He smokes like a chimney, drinks like a fish and spends most of his spare-time eating rich foods in fancy restaurants. So just how does James Bond maintain his freakish physical condition?
The opening parkour sequence of the 2006 film Casino Royale sees 007 vault a fence, sprint up a crane, leap onto scaffolding, run through a building site, jump onto a moving van, and engage in hand-to-hand combat. All while wearing a skin-tight Hawaiian shirt and a pair of chinos.
Parkour is an incredibly demanding, high-cardio activity. The sequence in Casino Royale actually took six weeks to film. Craig had to get into shape under the guidance of UK fitness expert Simon Waterson, who pushed the former-rugby-player-turned-actor through an intensive 45-minute workout from Monday to Friday, with an active 'rest' weekend of swimming and stretching.
Of course, this was only the regime followed by the actor who played Bond. The Bond of Ian Fleming's original fiction got most of his exercise between the sheets. Between 1953 and 1964 he enjoys getting jiggy with 14 women. Not bad at all, but nothing compared to his on-screen persona who gets to engage in horizontal gymnastics with 79 beautiful girls in the first 20 films.
In saying this, the literary version of Bond was still a pretty handy sportsman. Like his creator, Bond excelled on the school athletic track. He was also proficient at boxing, judo and golf (playing off a handicap of nine). Also like Fleming, Bond was an incredibly fearless skier, mastering the slopes in the Austrian Tyrol at Kitzbuhel. Fleming once skied into a fenced-off area where he was overtaken by an avalanche. This inspired the famous ski scene in On Her Majesty's Secret Service. And considering a typical day's skiing can burn up to 3000 calories, Bond must have been a very healthy physical specimen.
He was also a bloody good swimmer, able to swim “two miles without tiring”. In Live and Let Die he makes a dangerous underwater swim across Shark Bay to the island of SMERSH agent Mr Big. This sequence was motivated by Fleming's own scuba experience with the great Jacques Cousteau in 1953. Plus Fleming swam every morning in Jamaica where he had a holiday home – Goldeneye – on the north shore.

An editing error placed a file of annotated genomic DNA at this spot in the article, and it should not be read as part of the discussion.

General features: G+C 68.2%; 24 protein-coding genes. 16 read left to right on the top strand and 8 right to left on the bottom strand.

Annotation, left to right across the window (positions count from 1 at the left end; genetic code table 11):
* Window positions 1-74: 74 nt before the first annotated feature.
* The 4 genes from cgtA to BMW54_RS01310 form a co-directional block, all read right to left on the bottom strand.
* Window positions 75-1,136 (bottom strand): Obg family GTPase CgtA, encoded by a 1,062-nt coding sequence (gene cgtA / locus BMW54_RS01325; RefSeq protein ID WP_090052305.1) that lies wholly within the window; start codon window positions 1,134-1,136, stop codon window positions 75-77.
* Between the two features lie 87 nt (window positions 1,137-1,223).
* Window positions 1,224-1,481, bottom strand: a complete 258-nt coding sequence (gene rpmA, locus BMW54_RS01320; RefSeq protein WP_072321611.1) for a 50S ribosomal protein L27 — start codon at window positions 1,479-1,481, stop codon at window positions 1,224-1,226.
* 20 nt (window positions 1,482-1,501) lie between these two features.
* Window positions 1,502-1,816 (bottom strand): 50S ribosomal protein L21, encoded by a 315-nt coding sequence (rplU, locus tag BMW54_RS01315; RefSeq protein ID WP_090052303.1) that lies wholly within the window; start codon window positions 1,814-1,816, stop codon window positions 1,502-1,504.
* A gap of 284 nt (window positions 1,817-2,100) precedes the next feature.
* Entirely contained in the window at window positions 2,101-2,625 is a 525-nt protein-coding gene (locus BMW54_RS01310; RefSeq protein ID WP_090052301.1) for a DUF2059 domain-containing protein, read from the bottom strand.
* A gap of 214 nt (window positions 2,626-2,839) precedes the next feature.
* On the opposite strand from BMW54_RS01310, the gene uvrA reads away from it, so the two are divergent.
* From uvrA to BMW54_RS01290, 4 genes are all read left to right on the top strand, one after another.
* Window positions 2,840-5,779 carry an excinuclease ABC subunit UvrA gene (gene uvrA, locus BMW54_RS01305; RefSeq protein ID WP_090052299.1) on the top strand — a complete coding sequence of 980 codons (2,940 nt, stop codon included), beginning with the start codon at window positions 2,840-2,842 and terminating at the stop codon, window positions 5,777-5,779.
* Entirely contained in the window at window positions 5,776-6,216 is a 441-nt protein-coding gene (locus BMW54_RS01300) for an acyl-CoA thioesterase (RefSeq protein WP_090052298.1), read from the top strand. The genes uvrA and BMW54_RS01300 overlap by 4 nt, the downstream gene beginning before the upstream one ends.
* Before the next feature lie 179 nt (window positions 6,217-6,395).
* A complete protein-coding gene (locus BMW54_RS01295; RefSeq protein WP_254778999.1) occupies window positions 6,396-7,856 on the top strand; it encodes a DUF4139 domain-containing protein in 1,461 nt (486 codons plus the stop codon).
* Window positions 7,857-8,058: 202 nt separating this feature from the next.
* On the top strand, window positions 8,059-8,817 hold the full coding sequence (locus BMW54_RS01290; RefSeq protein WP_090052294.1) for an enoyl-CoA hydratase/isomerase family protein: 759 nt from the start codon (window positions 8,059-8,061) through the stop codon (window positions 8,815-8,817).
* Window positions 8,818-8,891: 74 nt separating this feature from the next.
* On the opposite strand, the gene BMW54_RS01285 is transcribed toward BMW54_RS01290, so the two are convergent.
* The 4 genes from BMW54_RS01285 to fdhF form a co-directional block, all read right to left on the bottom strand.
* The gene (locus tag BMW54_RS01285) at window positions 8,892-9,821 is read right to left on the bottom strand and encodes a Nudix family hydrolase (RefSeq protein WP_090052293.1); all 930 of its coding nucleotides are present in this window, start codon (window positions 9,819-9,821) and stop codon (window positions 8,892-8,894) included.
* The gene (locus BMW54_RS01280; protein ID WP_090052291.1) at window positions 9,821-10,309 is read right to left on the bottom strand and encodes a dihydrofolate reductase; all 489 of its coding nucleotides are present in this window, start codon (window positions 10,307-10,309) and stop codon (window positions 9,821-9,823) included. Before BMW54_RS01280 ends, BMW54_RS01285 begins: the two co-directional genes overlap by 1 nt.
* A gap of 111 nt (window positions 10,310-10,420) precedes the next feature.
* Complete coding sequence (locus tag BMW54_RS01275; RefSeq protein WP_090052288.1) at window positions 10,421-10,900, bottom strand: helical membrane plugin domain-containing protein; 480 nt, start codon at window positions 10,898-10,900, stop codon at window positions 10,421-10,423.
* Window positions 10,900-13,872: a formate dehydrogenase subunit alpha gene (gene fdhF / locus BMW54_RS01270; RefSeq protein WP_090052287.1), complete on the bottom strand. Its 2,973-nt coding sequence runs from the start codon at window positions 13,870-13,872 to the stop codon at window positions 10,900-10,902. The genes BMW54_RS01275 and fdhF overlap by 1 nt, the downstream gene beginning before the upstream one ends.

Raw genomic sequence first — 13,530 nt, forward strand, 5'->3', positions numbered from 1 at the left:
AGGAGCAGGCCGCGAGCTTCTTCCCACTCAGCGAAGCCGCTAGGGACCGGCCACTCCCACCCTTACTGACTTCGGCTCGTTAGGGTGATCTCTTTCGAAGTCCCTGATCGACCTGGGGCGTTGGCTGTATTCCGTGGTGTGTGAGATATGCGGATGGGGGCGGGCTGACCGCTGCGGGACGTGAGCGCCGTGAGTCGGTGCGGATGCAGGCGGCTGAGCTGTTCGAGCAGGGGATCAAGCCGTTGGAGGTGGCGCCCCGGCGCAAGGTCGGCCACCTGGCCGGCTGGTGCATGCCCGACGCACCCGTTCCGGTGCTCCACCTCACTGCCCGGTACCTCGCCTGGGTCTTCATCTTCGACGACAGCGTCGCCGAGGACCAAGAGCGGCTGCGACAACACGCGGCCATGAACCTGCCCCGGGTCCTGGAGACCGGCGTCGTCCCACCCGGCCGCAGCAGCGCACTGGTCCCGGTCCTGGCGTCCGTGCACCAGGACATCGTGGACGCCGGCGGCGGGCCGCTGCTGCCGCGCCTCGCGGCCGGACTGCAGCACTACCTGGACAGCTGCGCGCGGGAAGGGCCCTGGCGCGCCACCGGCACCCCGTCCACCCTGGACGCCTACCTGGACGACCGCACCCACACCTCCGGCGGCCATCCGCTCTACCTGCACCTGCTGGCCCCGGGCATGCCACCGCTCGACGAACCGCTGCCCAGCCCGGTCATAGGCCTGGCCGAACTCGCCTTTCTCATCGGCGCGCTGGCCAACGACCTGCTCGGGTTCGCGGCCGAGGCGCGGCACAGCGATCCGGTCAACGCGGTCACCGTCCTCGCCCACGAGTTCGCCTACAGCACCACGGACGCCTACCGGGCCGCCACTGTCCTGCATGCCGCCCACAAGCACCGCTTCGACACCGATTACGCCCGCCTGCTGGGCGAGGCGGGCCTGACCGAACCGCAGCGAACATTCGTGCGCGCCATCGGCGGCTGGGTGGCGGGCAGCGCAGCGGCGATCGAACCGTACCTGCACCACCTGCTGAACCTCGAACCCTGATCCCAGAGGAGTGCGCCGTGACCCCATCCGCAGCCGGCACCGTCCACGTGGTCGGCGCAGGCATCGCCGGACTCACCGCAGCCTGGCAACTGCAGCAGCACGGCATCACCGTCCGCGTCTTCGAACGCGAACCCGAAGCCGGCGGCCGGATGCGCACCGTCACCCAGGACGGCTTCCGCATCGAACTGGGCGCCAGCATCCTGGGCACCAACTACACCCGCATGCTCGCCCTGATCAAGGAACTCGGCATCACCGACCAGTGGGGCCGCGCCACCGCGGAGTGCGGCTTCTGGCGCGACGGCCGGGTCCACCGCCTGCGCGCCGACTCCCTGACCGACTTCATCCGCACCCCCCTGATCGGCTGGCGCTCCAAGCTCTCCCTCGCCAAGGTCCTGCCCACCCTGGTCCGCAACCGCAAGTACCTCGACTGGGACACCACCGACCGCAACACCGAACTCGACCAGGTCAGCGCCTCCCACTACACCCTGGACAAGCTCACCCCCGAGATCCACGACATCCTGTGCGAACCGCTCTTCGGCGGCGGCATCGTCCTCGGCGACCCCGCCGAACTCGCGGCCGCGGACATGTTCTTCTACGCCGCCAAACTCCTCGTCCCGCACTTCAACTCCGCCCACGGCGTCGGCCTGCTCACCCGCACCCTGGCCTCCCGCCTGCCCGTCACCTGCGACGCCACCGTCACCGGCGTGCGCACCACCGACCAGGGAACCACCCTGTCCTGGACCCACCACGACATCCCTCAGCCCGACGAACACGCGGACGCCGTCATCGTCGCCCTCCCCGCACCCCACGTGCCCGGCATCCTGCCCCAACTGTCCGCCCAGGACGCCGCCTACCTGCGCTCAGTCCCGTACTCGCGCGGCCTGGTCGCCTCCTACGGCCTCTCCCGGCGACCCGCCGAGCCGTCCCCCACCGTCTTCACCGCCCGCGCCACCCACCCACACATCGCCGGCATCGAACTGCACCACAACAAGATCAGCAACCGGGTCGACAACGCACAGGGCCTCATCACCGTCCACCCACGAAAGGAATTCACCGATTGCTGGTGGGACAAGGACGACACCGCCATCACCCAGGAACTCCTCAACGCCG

It isn't until From Russia with Love, Fleming's fifth Bond novel, that we discover a little of 007's daily exercise program. The spy rises in his Chelsea apartment and does 20 push-ups, “lingering over each one so that his muscles had no rest”.
“When his arms could stand the pain no longer, he rolled over on his back and, with his hands at his sides, did the straight leg-lift until his stomach muscles screamed. He got to his feet and, after touching his toes twenty times, went over to arm and chest exercises combined with deep breathing until he was dizzy.”
No doubt the dizziness may have been the result of the extra work his ticker has to do. Bond's medical report, released in Thunderball, reveals that 007's blood pressure is 160/90 (an average bloke of Bond's age should have a BP of closer to 125/82). It also states that he has frequent headaches, a spasm in his trapezius muscles, and drinks an average of half a bottle of spirits per day.
M is so concerned for his health that she sends him off to Shrublands health farm for two weeks, to eat a diet of yoghurt and soup and to cut down on his nicotine and alcohol consumption. Fleming tried the same thing himself, but to little avail.
According to Henry Chancellor in James Bond the Man and his World (Hodder, 2005): “Bond was always a younger and fitter man than his creator, but, whatever his physical achievements on the floor of his bedroom before breakfast, 007's fitness - like Fleming's - was blunted by his ration of 60 Morland Specials cigarettes a day.”
And sure, Bond was created at a time when the tobacco industry was lying through its yellowing teeth about the harmful effects of nicotine, but you've got to wonder how he managed to even catch his breath, let alone catch the baddies.
Then there was his questionable diet. It was hardly the stuff of sports nutrition, or so-called super-foods. Not an acacia berry in sight, let alone a protein shake. His favourite tucker was stone crabs, caviar, lobster, partridge and eggs benedict. In fact, Bond really loved eating eggs quite a lot, so you wouldn't have wanted to be trapped downwind of him in Dr No's mink-lined prison.
Usually his meals were washed down with a vodka martini, bourbon, champagne, or whatever other alcohol on which he could lay his trembling hands. Not content to get merely sloshed, he often added Benzedrine (an amphetamine) to his booze as a stimulant.
Fortunately for Bond, as a fictional hero he never reaches the age of 45 (when his 'licence to kill' will be revoked). It's just as well, because with a lifestyle like his, he would probably drop dead not long after. His creator, who enjoyed similar vices, had his first heart attack in 1961. The second one took him out in 1964. Fleming was just 56 years old.